Lunar Camel Co. field guide to trees, chapter 2

I’ve blogged about trees kind of a lot. Some of my favorite specimens are here, here and here. My friend Jim asked if I’d seen any good ones lately and I said yes of course, the woods are full of them, and it is easier than ever to spot vague obscenities in the off-season, when there isn’t so much distracting greenery about.

treehole with stuff in it

We don’t have nearly enough trees in Manhattan so I’m thinking about doing something more public with my collection of them.

trees of Harriman State Park, figure B

I don’t mind showing them to you like this but they’d be much better big, 2′ by 3′ prints or somesuch.

trees of Harriman State Park, figure A

I’m recovering from surgery at the moment but looking forward to adding to my tree collection soon. It’s been a mild winter in my part of the world, so I haven’t really had to take a break from my observational field trips. I keep thinking every hike will be my last for the year, but there’s always another. I thought a November hike in CT would surely be my last until spring. The air smelled like snow, and with the dressing rooms closed for the season the little beach on the lake by the park’s entrance looked lonelier than ever.


The trees looked lonely too, or maybe just self-conscious about their nudity.

the trees have eyes


It was the time of year when allegedly pumpkin-flavored donuts come out. They seemed like an ideal post-hike snack but the actual flavor was closer to orange-colored holiday.


This famous beardo ice-scraping system I admired at a local discount store probably would’ve made a better souvenir. As Mr. Lunar Camel Co. noted, “it looks like he has the ice under control.”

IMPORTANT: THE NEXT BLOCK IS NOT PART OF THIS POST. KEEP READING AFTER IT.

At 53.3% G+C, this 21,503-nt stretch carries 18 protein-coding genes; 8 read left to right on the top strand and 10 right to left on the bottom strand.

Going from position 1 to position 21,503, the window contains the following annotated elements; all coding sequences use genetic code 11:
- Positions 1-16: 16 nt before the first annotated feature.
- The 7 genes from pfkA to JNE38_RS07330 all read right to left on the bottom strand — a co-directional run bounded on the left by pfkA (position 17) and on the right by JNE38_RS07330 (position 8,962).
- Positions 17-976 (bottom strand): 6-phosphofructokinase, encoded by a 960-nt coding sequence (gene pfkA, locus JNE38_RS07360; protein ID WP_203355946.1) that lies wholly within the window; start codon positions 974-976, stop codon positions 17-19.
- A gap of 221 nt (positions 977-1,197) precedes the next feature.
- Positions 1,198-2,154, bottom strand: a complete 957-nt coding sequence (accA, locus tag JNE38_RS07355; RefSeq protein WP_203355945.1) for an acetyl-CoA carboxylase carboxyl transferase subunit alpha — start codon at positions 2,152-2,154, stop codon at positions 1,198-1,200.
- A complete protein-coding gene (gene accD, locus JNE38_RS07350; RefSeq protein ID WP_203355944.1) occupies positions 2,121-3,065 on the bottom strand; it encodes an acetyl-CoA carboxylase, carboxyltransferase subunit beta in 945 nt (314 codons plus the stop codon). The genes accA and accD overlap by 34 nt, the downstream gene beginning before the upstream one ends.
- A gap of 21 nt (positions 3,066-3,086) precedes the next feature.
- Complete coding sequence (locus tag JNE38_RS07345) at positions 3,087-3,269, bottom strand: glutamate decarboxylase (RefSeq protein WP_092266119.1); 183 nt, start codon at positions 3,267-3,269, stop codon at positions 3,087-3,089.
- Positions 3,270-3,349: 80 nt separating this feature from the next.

famous beardo heated ice scraping system

There were strangely compelling breakfast systems on offer too. Plastic crap, yes, but if bears could take crap like this back to their caves and have it there when they awaken from hibernation, they probably would. I think that is the idea, to settle in for a very long nap, a nap so long your hands will tingle with pins and needles for days afterward, leaving you unable to prepare breakfast without these contraptions.

outlet shopping breakfast section

Later in the season, when I went for a hike at Harriman State Park, I found an ideal hibernation spot, a small cave protected by icicles.

icicles of Harriman State Park, figure D

There’s all sorts of exciting, twinkly bits like this in the woods in the winter. You just have to wear more layers to go look at it. Here is something I’d never seen before, because — I am guessing — it only happens at very particular temperatures, when the ground is a certain temperature in relation to the air: spindly strands of ice poking out of the dirt. They’re strong enough that I could easily pluck a few out and set them on a nearby rock for looking-at with minimal breakage.

weird ice

mystery ice specimen

I’m going to read up on weird things like this until I can get out into the woods again. In my cart right now:

Winter Tree Finder

Winter Tree Finder: A Manual for Identifying Deciduous Trees in Winter by May T. Watts and Tom Watts. I like leafsnap but one needs a book for leafless moments.

Forest Forensics

Forest Forensics: A Field Guide to Reading the Forested Landscape by Tom Wessels. I always want to know what I’m looking at so I’m excited about this.

Gathering Moss

Gathering Moss: A Natural and Cultural History of Mosses by Robin Wall Kimmerer. Not winter-specific; I just really like mosses.

Do you go hiking in the winter or do you prefer to look at trees on the internet until it’s warmer outside? Recommend any books or unusually cozy socks for me?